“When we first allowed legalized gaming in the state, we created a part-time commission that was wrought with corruption,” said Sweeney, who also filled in on the committee and voted for the bill, of which he is a co-sponsor. “But on the creation of this industry, we want a full-time commission that has nothing else in terms of responsibilities.”
Following a press conference to again push for a $15 minimum wage, Murphy said his administration is working with lawmakers, who know his positions.
“I’m encouraged that it’s moving in the right direction and it’s too early to tell as it relates to exactly the elements that are in there,” he said, refusing to discuss specific aspects of the bill. “I didn’t come to adult-use legalization overnight … We are not, neither we or the Legislature, we’re not inventing marijuana. It exists, it will continue to exist in our society. The question is if we have the will, the courage to solve the social justice inequities of the past.”
“I see it purely as a way to make more money for the state,” said Sen. Gerald Cardinale (R-Bergen), a loud opponent of the measure.
Scutari, one of the three substitute committee members who voted to advance his bill, said the measure will bring in tax revenue but it will also create “an entire billion dollar industry” that includes farming and R&D.
“This will stimulate the economy of New Jersey like nothing else,” he said. “We’re creating an entire new business opportunity, an entire new business people can create from the ground up. We will be creating new jobs like no Legislature has ever done before.”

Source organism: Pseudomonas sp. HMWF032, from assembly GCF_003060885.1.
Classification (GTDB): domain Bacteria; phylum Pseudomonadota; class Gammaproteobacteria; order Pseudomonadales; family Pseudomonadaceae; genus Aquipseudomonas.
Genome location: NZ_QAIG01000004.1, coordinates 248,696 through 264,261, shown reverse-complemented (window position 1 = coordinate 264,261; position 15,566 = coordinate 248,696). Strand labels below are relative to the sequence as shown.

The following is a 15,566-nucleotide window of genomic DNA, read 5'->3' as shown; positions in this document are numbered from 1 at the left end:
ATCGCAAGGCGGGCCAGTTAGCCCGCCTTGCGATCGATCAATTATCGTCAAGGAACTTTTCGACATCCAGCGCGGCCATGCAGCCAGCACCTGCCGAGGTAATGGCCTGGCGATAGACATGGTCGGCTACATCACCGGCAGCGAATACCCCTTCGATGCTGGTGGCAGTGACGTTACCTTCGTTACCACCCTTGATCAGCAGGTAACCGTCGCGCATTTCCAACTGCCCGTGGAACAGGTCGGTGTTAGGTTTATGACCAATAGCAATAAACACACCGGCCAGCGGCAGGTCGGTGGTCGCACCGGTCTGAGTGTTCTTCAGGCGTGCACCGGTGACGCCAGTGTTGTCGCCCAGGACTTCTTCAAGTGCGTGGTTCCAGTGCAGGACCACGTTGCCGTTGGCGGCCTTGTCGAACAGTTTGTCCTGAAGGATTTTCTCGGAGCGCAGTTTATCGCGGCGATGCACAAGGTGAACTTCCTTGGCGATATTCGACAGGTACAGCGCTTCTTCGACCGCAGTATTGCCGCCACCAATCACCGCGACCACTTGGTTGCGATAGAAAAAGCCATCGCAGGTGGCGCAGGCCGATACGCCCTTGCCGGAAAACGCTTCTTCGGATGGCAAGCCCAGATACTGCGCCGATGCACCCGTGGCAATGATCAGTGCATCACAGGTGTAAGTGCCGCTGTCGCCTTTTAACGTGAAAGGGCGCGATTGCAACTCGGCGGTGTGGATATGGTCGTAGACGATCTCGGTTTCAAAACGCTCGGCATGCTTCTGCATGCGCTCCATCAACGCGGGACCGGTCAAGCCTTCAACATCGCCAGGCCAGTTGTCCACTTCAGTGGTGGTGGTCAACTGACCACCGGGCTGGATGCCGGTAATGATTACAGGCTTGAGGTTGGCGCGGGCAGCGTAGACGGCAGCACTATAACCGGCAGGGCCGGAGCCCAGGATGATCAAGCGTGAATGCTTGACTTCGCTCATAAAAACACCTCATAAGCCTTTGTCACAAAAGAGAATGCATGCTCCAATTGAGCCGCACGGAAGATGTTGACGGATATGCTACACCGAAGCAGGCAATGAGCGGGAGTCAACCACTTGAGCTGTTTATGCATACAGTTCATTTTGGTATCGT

Rice, another vocal opponent, said the bill is “about making money for white investors” and the social justice aspect is not going to happen. It will, instead, do “more harm to black folks” who will continue to be incarcerated in greater numbers.
But African-American Assemblyman Jamel Holley (D-Union), a co-sponsor of the bill in the lower house, said the measure is absolutely needed to begin to reverse the damage done by the war on drugs launched in the 1970s that led to strict laws and harsh, often mandatory sentences for drug use.
“When you see a pathway for people who look like you and finally have the power to enact change, it’s easy for me,” said Holley, who called the ability the legislation would give those convicted of drug crimes to have their records expunged “critically important to correcting the wrongs of the past.” He told of his own experience growing up. “The world where I come from is a world where marijuana and drugs were sold to make a living. I feel lucky for surviving a world that is really scary out there. This was easy for me.”
Diana Houenou, policy counsel for the American Civil Liberties Union of New Jersey, said the legislation is not perfect and needs some revisions, particularly regarding the expungement process, but “for us, it’s a racial justice issue.” She said the police made more than 32,000 marijuana-related arrests in 2016, the most ever, and that in some parts of the state, blacks are arrested at rates six times higher than whites.